John Travolta has been around long enough to know how to have a good time with the press. Though our chat was all too brief, we managed to cover a lot of ground, from the resurgance of the musical, to why BASIC’s director, John McTiernan called him sparky, to religious tolerance. We started, though, with how he plays a character whose motivations and allegiance are never clear and yet have the performance ring true from beginning to end.
The first words we hear Tom Hardy say in BASIC is in a conversation this ex-Army and currently DEA agent in Panama is having with a colleague, the gist of which is that if he doesnt have the trust of those around him, he cant function. Those are words that will figure greatly in the twists and turns that writers Cathy Rabin and James Vanderbilt have given this mostly solid script. The shades of meaning will change precipitously, but in the end, it will all come down to trust.
Hardy, played by John Travolta, is called in by an old pal and Army base commander (Timothy Daly), to investigate exactly what went wrong during an Army Ranger training mission in the Panamanian jungle. A squad went out during a hurricane, but only two of them came back, one, Kendall, the son of a member of the joint chiefs of staff, is gravely wounded, and Dunbar, who saved Kendalls life and refuses to talk to anyone except another Ranger, but only one that isnt stationed at his base. During the course of the interrogations, we see the often conflicting stories the two men tell. Both agree that the sergeant, played with perfect wickedness by Samuel L. Jackson, was murdered by one of the squad. Who, how, and, crucially, why, is open for debate as each of the men spin increasingly different stories of what happened, each setting the other up for a death sentence that maybe neither of them deserves. There is also the underlying tug of conscience we feel watching events play out, that though killing ones commanding officer is wrong, this guy deserved it for being the meanest mother in Army, never mind a potential assassin himself.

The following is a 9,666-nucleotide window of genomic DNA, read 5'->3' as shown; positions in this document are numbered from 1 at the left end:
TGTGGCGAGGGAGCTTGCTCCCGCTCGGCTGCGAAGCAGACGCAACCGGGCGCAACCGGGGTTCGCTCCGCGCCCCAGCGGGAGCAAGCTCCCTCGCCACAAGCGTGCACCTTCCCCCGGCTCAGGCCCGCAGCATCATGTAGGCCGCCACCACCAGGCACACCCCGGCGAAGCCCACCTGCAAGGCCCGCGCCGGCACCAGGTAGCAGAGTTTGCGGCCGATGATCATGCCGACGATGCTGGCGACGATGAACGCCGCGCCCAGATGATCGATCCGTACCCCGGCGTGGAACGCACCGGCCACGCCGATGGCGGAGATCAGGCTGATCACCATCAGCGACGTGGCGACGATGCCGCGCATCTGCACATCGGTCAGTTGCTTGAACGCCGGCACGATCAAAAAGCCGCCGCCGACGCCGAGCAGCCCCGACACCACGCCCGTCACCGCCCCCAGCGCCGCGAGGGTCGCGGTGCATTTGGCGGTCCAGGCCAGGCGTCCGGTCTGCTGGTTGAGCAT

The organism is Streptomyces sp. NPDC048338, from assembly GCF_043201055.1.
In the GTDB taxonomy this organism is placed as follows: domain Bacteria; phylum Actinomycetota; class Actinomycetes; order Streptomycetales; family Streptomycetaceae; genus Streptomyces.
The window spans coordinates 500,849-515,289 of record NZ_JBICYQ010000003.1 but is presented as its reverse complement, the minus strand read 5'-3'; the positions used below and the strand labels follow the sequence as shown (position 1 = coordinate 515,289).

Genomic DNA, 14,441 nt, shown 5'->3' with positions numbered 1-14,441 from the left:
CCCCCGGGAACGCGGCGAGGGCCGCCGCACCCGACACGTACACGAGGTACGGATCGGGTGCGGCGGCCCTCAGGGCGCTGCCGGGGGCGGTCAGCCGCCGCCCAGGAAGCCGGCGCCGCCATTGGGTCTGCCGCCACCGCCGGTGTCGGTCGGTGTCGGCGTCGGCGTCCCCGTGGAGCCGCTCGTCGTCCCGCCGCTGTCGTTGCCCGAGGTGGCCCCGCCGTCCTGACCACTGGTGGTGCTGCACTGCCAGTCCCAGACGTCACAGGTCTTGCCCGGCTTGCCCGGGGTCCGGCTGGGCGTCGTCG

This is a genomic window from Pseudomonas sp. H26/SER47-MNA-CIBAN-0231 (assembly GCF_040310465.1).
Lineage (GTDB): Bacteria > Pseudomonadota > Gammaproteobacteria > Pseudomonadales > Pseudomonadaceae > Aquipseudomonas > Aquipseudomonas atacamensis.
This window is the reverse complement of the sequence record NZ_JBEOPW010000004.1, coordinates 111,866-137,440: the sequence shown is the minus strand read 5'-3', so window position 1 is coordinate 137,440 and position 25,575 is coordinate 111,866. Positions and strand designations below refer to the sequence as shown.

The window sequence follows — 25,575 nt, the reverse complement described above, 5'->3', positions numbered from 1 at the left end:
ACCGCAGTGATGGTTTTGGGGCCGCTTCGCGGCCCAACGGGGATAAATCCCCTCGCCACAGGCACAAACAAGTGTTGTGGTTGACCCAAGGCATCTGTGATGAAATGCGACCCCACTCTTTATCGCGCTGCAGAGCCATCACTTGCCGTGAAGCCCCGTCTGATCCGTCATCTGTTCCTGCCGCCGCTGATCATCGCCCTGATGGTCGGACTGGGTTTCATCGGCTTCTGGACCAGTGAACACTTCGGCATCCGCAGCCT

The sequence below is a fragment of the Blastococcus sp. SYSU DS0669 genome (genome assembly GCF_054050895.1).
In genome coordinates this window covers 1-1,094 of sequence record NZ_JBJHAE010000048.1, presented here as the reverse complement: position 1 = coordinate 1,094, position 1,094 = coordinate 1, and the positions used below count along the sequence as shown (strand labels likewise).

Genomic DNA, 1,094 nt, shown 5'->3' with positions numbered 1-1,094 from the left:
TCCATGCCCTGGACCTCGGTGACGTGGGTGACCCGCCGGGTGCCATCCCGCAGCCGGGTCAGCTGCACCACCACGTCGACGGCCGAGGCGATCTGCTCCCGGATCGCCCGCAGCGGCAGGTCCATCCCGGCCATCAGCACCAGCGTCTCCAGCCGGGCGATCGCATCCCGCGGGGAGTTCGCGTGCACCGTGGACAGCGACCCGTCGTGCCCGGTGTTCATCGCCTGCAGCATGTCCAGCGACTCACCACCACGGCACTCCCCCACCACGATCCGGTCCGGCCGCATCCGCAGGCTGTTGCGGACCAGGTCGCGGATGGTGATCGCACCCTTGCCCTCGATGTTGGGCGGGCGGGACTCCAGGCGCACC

I interviewed John Travolta on February 20, 2003.